Bodycam video released after Chicago police shoot, kill man they say had gun during foot chase

"The videos I saw don't explain what I saw in the morgue," Anthony Alvarez's mother said of the footage.

ByJessica D'Onofrio, Chuck Goudie WLS logo
Wednesday, April 28, 2021
COPA releases video of fatal CPD shooting in Portage Park, recommends officer be relieved of police powers
COPA released video of a fatal CPD shooting last month in Portage Park and recommended the officer involved be relieved of police powers.

CHICAGO -- Video of Chicago police fatally shooting a 22-year-old man last month was released to the public Wednesday morning.

After releasing the footage, the Civilian Office of Police Accountability has recommended the officer who discharged his weapon, fatally injuring Anthony Alvarez, be relieved of police powers during the investigation.

The family of Anthony Alvarez is calling for justice.

The family viewed video of the shooting for the first time Tuesday, nearly a month after the shooting.

A Chicago police officer shot and killed Alvarez in a Portage Park alley on March 31.

His family watched the last minutes of Alvarez's life play out on video at the Civilian Office of Police Accountability, but said they still don't understand what led up to the deadly encounter with police.

"I want more answers," Alvarez's mother said in Spanish translated through his cousin, Isai Adame. "The videos I saw don't explain what I saw in the morgue. I want to know why they were running after him. To this day, I have no answers. I still want answers as to why they were chasing my son."

Alvarez's family arrived with their attorneys Tuesday to the Civilian Office of Police Accountability for the painful process of watching police body camera video of the fatal shooting.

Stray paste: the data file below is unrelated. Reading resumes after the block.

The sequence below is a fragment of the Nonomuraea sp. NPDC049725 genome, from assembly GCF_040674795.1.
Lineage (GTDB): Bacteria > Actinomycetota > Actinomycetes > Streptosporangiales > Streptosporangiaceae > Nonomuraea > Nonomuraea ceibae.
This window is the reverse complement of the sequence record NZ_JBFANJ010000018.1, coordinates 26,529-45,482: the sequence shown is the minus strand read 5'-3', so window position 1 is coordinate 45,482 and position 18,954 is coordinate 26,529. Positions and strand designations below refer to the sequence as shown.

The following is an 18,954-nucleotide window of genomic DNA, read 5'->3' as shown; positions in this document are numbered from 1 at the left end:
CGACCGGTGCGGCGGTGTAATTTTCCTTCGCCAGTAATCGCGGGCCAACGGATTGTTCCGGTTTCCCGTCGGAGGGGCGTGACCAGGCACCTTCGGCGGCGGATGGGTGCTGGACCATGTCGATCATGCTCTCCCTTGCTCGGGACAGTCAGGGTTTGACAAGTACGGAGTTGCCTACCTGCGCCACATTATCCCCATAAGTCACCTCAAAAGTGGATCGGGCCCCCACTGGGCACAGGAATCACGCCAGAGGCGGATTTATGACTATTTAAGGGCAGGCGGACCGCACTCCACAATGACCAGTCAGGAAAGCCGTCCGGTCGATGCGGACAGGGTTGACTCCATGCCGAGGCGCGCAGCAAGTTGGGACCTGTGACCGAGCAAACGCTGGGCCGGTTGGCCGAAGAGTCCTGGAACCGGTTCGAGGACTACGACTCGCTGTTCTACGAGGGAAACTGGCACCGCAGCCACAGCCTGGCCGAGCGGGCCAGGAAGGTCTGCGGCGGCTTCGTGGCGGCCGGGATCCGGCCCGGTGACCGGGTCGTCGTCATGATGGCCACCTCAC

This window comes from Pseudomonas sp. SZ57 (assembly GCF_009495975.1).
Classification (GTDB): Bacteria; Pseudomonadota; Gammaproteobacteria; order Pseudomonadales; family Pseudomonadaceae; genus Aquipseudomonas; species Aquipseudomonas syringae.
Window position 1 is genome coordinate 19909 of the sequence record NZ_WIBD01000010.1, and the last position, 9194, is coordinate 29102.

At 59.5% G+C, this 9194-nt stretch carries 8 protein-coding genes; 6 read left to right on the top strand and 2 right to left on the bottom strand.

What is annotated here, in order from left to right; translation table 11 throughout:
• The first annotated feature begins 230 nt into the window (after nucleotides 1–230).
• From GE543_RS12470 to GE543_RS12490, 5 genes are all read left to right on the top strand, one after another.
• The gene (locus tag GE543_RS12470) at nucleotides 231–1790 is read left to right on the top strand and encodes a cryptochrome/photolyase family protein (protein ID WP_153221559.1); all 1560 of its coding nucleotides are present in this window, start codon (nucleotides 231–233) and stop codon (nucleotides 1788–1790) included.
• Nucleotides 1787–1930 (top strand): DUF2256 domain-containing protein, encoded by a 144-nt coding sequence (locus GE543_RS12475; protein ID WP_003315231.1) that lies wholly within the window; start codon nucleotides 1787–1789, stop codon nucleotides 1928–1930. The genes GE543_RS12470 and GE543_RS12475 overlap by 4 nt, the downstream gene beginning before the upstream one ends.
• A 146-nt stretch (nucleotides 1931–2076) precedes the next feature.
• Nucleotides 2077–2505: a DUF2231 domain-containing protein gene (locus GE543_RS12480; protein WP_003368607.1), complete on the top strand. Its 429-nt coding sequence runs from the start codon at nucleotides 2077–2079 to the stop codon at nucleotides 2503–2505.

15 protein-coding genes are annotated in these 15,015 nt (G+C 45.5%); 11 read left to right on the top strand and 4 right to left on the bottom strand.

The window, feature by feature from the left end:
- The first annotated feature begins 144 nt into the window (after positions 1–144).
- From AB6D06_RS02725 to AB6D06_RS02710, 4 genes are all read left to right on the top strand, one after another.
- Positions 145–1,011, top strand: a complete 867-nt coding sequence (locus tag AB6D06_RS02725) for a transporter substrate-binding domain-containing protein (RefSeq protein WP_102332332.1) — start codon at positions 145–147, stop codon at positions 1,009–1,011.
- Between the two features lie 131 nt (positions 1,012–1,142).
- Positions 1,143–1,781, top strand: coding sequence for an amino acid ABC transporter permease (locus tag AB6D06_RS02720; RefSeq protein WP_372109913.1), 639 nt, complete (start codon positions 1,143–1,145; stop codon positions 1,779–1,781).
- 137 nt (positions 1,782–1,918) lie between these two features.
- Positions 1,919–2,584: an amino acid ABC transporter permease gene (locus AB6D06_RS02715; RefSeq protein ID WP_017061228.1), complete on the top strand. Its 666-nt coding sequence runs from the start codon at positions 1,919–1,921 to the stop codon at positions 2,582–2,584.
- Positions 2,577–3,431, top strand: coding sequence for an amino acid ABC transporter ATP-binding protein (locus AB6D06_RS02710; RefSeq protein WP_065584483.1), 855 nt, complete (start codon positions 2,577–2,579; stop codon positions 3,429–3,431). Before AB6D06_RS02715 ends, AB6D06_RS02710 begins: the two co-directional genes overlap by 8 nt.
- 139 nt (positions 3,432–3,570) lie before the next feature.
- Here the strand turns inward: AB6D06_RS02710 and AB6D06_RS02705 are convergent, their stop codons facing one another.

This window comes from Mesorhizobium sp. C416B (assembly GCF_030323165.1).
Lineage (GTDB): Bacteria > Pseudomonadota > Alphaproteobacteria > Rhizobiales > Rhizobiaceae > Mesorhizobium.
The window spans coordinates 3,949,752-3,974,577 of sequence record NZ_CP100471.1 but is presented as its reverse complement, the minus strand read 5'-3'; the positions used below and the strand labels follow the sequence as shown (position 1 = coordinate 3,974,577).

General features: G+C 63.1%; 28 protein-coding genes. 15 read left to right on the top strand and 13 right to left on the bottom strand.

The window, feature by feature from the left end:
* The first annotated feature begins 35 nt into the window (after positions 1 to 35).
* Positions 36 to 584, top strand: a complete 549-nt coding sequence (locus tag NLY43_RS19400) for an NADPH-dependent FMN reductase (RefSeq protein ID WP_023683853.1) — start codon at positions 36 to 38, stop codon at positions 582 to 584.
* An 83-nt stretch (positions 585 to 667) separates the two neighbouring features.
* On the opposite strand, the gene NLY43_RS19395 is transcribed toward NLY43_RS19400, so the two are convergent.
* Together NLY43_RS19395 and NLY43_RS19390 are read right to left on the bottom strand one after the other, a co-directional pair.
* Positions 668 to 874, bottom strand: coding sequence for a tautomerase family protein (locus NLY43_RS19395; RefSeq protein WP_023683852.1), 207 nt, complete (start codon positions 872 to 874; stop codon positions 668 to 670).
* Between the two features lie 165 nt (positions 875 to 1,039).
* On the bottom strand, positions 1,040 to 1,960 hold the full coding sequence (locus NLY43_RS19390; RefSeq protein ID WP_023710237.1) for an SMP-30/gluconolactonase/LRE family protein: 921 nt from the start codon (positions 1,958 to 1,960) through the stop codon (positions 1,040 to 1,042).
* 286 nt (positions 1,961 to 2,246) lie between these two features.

"It is an absolute chilling scene," attorney Todd Pugh said after viewing the video.

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The family of Mario Gonzalez, the man who died last week while in Alameda police custody, now say they believe the officers murdered him.

He said the video shows an officer shooting Alvarez in the back, as he was running away.

As they watched the footage, protesters gathered outside, demanding the name of the officer who shot Alvarez.

Police said officers were chasing Alvarez just before 12:20 a.m. on March 31 when Alvarez took out a gun, which turned into some kind of confrontation in the 5200-block of West Eddy. CPD said officers made verbal commands to Alvarez to drop a weapon before one fired his weapon several times.

Five shots were heard in the video.

Officers rendered aid on the scene, administering a tourniquet and CPR.

Alvarez later died at the hospital.

Police posted a picture on social media of the weapon they say they found at the scene.

"The rules of engagement are clear, and this officer followed them," Chicago FOP President John Catanzara said.

As the public waited to see video of another fatal police shooting, his grieving family said they want to know why this ever happened at all.

The video includes footage from officer-worn body cameras, video from a nearby gas station and clips from a doorbell camera, showing the moments before, during and after Alvarez was shot.

Alvarez family attorneys, Mayor Lightfoot call for peace in wake of COPA video release

The Alvarez family's attorneys said in a joint statement with Mayor Lori Lightfoot the video's release "will be the beginning of a long process of healing for the family, and for all those who knew and loved Anthony."

The statement went on to say, "Both parties are acutely aware of the range of emotions that will accompany the release of these materials, and we collectively issue this statement and ask that those who wish to express themselves do so peacefully and with respect for our communities and the residents of Chicago."

The incident provides further motivation for the expediency for reform to the city's foot pursuit policies, the statement said.

In an unrelated press conference Wednesday morning, Lightfoot inferred that Alvarez's fatal shooting might have stemmed from a traffic stop.

Chicago Police Superintendent David Brown briefly spoke after the videos' release Wednesday afternoon.

He declined to comment on the nature of the incident.

To watch the full video, visit